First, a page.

In 1980, the average worker on the bottom half of America’s income ladder earned about $16,000 a year (in today’s money). Over the ensuing three-and-a-half decades, the average national income in the United States grew by 61 percent. That rising tide lifted all boats so high that, by 2014, the average worker in the bottom 50 percent took home a whopping … $16,000 a year.
Meanwhile, the average denizen of the top one percent went from earning an inflation-adjusted $428,000 in 1980, to taking home $1,304,800 in 2014.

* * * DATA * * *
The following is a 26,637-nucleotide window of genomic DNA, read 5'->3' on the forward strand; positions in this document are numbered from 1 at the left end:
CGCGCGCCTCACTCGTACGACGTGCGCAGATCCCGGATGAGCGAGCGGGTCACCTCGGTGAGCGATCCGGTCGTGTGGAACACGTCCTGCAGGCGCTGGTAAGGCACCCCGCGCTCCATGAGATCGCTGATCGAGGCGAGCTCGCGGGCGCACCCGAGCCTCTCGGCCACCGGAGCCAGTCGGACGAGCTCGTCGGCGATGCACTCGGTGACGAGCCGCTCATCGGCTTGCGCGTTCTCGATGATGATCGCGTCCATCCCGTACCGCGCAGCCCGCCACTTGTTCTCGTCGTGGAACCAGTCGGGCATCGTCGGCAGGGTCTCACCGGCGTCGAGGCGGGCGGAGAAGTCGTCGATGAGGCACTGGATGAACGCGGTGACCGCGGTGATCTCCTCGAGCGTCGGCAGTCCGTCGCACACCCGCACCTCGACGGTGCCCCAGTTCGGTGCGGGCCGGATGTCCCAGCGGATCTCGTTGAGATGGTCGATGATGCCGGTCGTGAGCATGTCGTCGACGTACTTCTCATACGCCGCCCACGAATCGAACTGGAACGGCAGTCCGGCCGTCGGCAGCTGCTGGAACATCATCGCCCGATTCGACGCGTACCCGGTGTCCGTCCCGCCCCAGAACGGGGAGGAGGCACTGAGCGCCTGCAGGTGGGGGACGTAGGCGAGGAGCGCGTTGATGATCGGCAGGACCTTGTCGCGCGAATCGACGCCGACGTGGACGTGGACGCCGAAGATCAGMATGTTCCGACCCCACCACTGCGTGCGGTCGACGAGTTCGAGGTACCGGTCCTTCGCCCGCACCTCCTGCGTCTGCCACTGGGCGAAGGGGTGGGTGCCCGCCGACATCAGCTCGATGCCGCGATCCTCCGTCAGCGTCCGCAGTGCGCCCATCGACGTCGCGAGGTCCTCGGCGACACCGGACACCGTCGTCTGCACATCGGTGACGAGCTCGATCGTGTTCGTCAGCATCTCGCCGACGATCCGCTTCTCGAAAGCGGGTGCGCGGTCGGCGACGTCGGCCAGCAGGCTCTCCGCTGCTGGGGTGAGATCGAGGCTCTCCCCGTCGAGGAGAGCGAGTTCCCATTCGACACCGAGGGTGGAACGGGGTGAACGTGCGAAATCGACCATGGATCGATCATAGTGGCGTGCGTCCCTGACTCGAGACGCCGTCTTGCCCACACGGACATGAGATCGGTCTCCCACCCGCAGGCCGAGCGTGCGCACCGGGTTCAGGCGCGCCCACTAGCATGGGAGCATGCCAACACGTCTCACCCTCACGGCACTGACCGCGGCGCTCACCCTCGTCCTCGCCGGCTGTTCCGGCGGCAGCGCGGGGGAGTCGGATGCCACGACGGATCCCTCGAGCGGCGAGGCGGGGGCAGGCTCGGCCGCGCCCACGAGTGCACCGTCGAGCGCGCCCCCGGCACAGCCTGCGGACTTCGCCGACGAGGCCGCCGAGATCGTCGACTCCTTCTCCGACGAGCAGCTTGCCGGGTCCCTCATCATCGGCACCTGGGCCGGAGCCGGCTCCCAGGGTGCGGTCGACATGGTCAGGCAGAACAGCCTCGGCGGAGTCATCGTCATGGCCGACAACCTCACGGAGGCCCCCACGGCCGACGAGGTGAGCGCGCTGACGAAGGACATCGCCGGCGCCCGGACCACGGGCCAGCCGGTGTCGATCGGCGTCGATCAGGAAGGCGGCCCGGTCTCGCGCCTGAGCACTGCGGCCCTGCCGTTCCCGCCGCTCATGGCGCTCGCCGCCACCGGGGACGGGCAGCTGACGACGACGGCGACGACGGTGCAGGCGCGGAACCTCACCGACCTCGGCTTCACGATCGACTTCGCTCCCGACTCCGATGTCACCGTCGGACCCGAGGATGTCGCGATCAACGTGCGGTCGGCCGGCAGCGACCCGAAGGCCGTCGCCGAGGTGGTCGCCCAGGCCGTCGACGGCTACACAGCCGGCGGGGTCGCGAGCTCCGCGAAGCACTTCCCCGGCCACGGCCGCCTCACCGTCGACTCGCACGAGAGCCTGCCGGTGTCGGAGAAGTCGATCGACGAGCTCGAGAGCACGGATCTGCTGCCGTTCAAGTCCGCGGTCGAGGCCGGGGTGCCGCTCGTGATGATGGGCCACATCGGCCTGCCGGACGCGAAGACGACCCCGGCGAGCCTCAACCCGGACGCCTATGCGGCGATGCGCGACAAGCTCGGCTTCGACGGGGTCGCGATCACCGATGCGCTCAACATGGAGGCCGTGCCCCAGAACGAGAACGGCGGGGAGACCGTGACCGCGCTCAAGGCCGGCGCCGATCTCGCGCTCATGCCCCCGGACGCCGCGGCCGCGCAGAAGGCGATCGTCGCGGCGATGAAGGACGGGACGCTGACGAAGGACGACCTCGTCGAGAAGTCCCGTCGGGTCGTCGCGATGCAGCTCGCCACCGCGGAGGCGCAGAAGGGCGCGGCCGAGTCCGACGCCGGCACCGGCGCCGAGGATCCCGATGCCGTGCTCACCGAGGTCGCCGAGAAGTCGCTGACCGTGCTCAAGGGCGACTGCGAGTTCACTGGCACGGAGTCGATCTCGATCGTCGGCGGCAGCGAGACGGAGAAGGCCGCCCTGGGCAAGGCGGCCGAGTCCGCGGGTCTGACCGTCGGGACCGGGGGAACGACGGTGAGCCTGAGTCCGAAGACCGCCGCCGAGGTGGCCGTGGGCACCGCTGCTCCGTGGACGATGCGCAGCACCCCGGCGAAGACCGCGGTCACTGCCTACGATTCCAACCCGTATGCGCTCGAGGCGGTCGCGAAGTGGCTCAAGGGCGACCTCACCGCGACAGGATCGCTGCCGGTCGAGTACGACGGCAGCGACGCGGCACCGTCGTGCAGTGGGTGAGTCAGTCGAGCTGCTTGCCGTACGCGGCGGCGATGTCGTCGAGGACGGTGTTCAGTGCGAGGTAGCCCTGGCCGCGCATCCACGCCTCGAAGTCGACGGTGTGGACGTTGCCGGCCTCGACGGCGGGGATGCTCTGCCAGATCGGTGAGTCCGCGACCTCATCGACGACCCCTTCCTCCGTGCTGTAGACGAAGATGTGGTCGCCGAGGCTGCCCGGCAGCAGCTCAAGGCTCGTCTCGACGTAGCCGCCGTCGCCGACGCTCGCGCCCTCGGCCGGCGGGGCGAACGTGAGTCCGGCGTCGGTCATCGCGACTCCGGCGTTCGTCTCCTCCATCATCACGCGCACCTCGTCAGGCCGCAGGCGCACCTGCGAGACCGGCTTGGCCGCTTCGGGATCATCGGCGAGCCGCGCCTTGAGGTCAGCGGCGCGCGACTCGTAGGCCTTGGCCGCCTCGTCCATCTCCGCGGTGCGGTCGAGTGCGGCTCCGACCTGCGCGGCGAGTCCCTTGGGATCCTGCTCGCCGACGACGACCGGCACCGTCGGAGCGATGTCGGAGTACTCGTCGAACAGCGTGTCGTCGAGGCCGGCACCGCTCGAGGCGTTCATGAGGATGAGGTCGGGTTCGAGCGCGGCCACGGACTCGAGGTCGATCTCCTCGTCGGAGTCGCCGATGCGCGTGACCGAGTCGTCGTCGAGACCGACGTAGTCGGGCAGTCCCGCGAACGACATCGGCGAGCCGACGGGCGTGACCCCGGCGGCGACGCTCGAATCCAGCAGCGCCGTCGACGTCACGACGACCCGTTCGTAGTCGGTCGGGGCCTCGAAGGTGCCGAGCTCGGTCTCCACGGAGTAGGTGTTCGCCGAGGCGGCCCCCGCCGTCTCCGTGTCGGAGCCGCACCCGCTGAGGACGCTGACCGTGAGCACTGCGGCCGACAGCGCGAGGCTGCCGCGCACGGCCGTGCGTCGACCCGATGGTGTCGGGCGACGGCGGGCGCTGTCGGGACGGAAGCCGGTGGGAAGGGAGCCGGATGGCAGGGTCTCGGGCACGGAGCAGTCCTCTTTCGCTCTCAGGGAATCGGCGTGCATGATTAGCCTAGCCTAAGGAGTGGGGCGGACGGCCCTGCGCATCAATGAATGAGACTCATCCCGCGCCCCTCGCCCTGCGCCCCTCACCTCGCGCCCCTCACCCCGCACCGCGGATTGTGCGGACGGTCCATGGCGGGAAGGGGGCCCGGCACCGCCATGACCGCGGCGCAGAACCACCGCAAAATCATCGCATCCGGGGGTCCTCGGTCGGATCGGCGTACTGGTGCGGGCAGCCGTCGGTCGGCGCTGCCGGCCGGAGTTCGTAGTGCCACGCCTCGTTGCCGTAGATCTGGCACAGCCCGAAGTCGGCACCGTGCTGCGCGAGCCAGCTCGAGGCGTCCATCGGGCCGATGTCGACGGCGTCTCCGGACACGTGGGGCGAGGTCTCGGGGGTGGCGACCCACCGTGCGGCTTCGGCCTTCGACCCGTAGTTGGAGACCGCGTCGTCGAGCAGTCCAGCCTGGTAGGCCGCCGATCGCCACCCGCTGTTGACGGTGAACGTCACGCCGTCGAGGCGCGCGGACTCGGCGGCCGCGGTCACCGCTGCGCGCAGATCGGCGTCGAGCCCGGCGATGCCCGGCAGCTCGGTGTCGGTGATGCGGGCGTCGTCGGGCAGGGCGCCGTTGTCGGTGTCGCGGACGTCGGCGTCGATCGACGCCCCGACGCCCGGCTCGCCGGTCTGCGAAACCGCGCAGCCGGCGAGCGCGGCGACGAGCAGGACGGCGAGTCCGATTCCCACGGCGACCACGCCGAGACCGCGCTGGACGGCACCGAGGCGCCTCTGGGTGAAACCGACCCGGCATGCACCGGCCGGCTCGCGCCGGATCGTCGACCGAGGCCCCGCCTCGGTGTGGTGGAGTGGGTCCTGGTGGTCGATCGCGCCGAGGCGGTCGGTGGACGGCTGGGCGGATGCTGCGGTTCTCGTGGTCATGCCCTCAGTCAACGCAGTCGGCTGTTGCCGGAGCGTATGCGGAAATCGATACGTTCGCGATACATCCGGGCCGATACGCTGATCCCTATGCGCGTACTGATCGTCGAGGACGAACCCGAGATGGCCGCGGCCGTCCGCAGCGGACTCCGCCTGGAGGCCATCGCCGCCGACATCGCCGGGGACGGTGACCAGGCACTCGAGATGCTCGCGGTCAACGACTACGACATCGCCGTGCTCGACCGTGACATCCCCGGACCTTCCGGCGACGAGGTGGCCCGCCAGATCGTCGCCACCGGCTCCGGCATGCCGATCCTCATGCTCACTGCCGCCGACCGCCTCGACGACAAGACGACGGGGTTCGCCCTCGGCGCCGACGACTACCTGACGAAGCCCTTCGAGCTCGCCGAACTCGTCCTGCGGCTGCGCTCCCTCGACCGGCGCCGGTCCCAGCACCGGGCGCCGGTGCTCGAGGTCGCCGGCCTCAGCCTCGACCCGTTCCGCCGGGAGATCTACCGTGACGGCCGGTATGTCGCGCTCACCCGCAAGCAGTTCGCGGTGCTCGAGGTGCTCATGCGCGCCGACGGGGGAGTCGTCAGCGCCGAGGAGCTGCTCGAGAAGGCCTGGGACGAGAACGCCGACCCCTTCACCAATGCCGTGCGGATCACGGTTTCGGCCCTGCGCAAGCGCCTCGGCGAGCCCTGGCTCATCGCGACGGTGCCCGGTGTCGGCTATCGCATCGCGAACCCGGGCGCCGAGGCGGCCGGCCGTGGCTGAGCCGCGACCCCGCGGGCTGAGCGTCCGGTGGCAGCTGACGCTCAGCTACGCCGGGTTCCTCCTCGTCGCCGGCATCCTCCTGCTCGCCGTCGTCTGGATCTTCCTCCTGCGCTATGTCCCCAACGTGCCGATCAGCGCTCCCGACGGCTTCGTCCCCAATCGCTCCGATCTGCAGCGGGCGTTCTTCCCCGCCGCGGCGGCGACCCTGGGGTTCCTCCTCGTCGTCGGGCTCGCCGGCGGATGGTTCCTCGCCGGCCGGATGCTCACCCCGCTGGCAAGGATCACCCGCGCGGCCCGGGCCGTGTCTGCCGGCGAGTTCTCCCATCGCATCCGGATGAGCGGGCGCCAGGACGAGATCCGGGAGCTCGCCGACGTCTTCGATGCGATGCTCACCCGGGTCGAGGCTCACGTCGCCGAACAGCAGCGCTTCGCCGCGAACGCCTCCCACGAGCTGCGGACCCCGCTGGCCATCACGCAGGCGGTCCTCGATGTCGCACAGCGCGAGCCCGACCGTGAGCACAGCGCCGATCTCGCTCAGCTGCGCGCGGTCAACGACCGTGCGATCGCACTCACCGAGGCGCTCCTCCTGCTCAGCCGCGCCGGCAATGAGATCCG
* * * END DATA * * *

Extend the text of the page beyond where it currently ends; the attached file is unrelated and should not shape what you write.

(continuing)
Which is to say: In the years since Ronald Reagan was first elected, the average income among the one percent went from being 27 times larger than that of the bottom 50 percent, to being 81 times larger. That ratio — 81 to 1 — happens to be equivalent to the ratio between the average income of the United States and that of the Democratic Republic of Congo. In other words, in terms of relative economic power, America’s top one percent is to its lower middle class, as the world’s wealthiest nation is to a war-torn, third-world nation where over 60 percent of people live in poverty.